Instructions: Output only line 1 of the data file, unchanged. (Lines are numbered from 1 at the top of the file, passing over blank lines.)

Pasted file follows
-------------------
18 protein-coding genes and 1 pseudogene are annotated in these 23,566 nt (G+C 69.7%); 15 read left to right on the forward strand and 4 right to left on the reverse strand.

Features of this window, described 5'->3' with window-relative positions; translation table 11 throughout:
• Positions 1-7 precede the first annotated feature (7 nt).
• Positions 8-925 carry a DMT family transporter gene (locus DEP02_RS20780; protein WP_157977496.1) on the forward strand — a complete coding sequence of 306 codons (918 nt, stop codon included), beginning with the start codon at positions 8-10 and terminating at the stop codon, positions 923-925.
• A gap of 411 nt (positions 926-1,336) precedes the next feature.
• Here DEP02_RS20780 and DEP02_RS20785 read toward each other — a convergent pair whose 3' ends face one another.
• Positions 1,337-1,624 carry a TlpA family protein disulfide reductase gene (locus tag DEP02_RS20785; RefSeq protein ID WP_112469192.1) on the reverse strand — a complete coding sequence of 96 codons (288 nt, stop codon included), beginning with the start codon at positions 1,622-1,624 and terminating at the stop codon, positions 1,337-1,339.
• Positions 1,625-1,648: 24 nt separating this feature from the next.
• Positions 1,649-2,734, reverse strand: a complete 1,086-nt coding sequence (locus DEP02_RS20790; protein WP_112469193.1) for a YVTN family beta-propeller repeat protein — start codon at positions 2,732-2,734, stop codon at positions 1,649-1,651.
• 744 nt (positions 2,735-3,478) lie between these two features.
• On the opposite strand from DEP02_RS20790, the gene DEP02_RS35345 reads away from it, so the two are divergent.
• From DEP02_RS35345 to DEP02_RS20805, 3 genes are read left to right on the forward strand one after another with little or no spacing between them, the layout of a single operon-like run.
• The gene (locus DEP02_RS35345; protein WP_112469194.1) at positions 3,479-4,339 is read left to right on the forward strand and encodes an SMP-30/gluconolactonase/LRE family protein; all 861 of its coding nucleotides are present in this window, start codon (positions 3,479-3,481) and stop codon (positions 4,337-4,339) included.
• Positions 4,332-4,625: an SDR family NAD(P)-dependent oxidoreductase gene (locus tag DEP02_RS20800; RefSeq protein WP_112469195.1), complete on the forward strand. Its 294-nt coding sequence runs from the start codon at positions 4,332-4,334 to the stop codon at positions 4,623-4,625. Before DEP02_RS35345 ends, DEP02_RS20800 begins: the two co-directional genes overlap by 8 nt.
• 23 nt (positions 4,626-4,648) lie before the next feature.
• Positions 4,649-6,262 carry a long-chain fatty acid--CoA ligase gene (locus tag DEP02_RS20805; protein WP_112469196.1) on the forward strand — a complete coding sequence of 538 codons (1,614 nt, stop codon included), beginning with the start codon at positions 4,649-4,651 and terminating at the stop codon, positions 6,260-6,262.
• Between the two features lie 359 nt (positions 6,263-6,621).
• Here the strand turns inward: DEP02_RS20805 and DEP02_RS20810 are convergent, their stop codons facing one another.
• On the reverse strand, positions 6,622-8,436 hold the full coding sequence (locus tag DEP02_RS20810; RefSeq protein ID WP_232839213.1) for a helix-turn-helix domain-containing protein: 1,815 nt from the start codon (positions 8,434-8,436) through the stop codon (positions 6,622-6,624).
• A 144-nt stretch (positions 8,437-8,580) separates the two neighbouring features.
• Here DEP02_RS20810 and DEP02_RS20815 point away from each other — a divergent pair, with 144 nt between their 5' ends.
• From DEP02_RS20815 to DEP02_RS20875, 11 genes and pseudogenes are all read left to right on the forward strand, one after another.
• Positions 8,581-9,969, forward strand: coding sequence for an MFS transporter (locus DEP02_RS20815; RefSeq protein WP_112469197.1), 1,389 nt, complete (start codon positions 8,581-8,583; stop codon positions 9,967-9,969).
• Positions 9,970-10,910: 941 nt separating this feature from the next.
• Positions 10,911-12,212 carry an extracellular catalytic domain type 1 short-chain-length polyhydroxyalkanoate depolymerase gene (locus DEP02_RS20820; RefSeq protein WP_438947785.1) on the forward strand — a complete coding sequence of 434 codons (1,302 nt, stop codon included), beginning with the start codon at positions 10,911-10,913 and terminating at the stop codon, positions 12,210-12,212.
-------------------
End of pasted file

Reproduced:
18 protein-coding genes and 1 pseudogene are annotated in these 23,566 nt (G+C 69.7%); 15 read left to right on the forward strand and 4 right to left on the reverse strand.